Dale M. Posthumus

I understand your frustration. But, shouldn’t Federal employees share somewhat with all Americans in the pain of the economic downturn, just as they should share in economic good times? Federal employees faced pay freezes, furloughs, high premium participation, and more. So did many in the private sector, plus millions who lost their jobs.

I agree we need to do much more to demonstrate our respect for Federal employees and reward good work. But, I do not believe guaranteed pay increases is the better way to encourage productivity and morale in the Federal Govt. The 130-year-old US civil service system must be modernized to meet the needs of a more mobile, technologically savvy, higher educated citizenry. It needs a system where it is easier to hire good people and compensate them competitively, where it is easier for people to move in and out of government service to the benefit of both public and private sectors, and where people can be let go easier, closer to “at will”. Towers Watson also notes the need for EVP (Employee Value Proposition), a focus on total rewards, not just salary. They note nearly 25% of organizations give bonuses even when employees haven’t met the standards and 20% give equal bonuses regardless of performance. Three-percent pay raises across the board is similar – good, bad, and mediocre employees get the same increase. That does not boost morale. I saw that when I worked in the Federal Govt. Gurus of work-place performance such as Towers Watson state rewarding good work and rewarding exceptional work even more are among the best ways to boost morale, productivity, and solutions.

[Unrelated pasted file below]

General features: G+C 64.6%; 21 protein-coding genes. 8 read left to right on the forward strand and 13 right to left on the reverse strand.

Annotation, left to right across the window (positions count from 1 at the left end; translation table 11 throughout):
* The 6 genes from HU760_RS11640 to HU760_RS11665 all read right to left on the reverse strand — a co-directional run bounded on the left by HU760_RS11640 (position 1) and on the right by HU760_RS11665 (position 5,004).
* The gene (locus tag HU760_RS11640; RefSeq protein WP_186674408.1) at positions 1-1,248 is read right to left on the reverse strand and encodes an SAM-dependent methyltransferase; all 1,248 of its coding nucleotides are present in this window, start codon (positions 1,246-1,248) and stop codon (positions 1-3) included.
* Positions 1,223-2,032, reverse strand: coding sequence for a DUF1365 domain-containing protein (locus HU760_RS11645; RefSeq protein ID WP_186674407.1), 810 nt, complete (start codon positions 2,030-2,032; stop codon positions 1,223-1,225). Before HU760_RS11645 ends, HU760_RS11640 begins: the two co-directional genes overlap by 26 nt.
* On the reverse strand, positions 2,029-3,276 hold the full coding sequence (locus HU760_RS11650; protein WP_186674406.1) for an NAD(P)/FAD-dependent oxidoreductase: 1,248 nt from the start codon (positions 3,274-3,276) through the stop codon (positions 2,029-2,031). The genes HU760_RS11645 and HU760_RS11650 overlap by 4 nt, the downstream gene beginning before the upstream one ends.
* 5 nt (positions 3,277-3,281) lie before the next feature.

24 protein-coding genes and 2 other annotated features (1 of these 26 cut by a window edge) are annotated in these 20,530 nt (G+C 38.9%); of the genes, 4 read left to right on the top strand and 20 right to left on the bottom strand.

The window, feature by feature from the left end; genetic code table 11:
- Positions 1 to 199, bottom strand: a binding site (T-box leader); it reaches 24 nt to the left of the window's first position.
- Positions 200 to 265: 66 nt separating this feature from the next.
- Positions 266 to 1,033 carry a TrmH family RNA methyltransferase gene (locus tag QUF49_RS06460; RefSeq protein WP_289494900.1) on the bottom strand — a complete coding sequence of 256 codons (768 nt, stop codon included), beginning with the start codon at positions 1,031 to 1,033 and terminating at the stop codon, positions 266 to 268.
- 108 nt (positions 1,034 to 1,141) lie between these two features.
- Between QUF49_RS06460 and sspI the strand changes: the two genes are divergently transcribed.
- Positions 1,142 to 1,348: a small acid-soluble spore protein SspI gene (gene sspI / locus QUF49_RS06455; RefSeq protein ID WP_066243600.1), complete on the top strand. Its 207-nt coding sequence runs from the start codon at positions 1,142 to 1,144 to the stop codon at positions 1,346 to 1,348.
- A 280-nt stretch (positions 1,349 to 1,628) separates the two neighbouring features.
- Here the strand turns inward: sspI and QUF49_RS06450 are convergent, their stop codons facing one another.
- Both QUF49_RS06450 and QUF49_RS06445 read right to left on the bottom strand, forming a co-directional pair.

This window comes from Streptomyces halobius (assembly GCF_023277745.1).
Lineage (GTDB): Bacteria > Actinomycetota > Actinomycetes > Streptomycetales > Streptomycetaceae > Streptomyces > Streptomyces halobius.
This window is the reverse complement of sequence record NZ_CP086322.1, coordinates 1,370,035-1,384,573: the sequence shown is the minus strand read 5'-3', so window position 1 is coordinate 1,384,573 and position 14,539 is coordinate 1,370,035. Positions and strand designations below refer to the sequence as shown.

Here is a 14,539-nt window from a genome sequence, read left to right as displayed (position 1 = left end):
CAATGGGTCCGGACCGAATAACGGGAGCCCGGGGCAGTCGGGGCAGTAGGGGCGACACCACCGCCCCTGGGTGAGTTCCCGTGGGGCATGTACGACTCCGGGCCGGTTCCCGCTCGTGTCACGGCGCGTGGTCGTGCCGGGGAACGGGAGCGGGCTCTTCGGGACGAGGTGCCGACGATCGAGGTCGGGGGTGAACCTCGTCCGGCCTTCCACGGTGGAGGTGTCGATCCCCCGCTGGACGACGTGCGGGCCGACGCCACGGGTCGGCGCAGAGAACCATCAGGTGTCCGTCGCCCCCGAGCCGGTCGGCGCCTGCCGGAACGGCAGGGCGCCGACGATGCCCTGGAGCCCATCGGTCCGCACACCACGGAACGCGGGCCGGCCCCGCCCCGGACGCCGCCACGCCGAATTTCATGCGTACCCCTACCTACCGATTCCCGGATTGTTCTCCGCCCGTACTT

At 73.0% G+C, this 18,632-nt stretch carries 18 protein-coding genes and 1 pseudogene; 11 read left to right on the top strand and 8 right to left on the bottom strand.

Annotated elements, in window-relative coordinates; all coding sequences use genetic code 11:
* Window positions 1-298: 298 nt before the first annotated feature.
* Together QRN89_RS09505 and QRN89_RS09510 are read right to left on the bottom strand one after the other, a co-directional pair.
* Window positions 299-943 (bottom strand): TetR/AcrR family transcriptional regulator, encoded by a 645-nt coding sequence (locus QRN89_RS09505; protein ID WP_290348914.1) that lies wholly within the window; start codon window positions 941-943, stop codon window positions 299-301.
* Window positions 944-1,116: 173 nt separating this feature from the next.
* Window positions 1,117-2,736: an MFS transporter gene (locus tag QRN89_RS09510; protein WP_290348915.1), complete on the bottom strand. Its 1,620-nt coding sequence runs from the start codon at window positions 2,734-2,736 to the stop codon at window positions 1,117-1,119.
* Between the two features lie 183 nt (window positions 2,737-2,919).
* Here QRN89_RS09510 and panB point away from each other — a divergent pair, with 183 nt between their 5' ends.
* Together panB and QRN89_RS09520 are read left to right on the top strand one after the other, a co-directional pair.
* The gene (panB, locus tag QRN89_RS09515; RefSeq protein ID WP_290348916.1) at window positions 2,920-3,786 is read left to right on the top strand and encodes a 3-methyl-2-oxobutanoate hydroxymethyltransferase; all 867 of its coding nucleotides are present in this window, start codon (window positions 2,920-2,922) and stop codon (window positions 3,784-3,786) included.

David B. Grinberg

Dale, while I agree with you about the need for major civil service reform, I also think Phuong makes numerous excellent points. In fact, I believe her comments are likely representative of the views of countless thousands of feds — who rightfully feel we’ve gotten the shaft from Congress for far too long and strictly for political reasons.

Let’s remember that during the worst of the Great Recession and economic downturn it was public sector jobs that added at least some fuel to an economy in free fall.

Feds helped the private sector to tread water through government and consumer spending until the listless economic tide incrementally began to turn. The New York Times alluded to this in a 2012 editorial stating:

  • “Public-sector job loss means trouble for everyone. Government jobs are crucial to education, public health and safety, environmental protection, defense, homeland security and myriad other functions that the private sector cannot fulfill.”